Is your company causing sleepless nights for employees? New research suggests the answer may be yes.
A survey conducted by global staffing firm Accountemps finds that more than four in 10 professionals (44 percent) often lose sleep over work. Common causes of restlessness include an overwhelming workload, a looming business problem, and strained coworker relationships.
The survey, developed by Accountemps and conducted by an independent research firm, includes responses from more than 2,800 workers across 28 major U.S. cities.
What’s the Frequency
Workers were asked, “How often do you lose sleep over work?” Their responses show, that for some people, there is a pattern.
- Very often, 15 percent
- Somewhat often, 29 percent
- Not very often, 43 percent
- Never, 13 percent
What’s the Problem
Among those who lose sleep over work, the following are cited as root causes. (Multiple responses were allowed.)
- Overwhelmed with work volume/hours, 50 percent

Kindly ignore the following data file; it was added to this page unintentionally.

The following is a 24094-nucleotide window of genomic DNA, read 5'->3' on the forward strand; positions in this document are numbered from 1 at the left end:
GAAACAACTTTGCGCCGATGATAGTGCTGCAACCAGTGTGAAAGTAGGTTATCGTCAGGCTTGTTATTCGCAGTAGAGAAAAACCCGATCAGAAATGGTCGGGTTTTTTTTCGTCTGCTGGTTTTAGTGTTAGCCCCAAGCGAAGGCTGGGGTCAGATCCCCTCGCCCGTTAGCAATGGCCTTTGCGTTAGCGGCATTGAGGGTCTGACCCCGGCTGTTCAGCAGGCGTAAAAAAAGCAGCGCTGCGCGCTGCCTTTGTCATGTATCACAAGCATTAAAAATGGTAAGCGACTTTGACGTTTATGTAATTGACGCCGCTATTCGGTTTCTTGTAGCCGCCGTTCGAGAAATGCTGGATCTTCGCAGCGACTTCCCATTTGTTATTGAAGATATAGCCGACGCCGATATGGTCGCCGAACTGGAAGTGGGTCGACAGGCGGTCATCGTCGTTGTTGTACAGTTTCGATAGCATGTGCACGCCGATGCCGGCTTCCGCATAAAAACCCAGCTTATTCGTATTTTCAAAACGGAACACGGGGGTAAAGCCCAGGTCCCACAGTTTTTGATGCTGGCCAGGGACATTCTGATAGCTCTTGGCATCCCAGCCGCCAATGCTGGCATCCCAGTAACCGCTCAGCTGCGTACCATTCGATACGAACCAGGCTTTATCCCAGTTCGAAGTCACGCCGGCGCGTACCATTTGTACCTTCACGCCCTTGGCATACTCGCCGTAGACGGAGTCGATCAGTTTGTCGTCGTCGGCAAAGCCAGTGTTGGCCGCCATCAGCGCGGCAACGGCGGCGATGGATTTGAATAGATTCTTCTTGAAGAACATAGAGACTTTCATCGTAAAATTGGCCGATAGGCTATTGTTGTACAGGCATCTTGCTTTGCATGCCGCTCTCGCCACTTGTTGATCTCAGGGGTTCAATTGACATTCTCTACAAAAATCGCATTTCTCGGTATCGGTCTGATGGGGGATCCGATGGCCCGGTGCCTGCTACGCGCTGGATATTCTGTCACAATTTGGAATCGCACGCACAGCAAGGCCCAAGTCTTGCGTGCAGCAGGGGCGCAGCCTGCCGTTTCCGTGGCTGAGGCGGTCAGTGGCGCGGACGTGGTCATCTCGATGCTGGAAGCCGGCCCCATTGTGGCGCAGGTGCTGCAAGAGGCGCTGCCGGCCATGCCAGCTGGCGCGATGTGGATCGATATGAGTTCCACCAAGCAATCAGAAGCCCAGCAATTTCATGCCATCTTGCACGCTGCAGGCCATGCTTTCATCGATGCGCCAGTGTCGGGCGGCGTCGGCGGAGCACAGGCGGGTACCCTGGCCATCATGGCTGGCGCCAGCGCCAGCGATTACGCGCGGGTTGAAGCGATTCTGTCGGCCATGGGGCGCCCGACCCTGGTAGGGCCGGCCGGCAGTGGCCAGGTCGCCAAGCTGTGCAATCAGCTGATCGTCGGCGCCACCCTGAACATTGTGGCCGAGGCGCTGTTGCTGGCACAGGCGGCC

- Can’t get a business problem out of my head, 48 percent
- Strained coworker relationships, 20 percent
- Worried I may lose my job, 18 percent
- My boss is a nightmare, 16 percent
- Other, 7 percent
The survey also finds patterns with regard to location, age, and gender.
- Professionals in Miami, Nashville, and New York most often lose sleep over work-related issues.
- Cleveland, Philadelphia, and Minneapolis have the highest percentage of respondents who indicate they never miss out on rest.
- Professionals ages 18 to 34 more often lose sleep over work (57 percent) compared to those ages 35 to 54 (45 percent) and 55 and older (29 percent).
- Male respondents say they lie awake often (50 percent), while women are slightly less likely to (40 percent).
Advice for Workers and Managers
“Work stressors can often follow you home, but try to check them at the door,” says Michael Steinitz, executive director of Accountemps. “If you have too much on your plate, schedule time with your manager to discuss possible solutions to alleviate the pressure, such as delegating work to others, adjusting deadlines or bringing in temporary help.”
Steinitz also points to the link between work anxiety and job satisfaction.
“Employee stress can lead to lower job satisfaction and engagement and higher turnover. Managers can support their teams by maintaining open lines of communication and planning regular check-ins to discuss workload and other worries,” he says.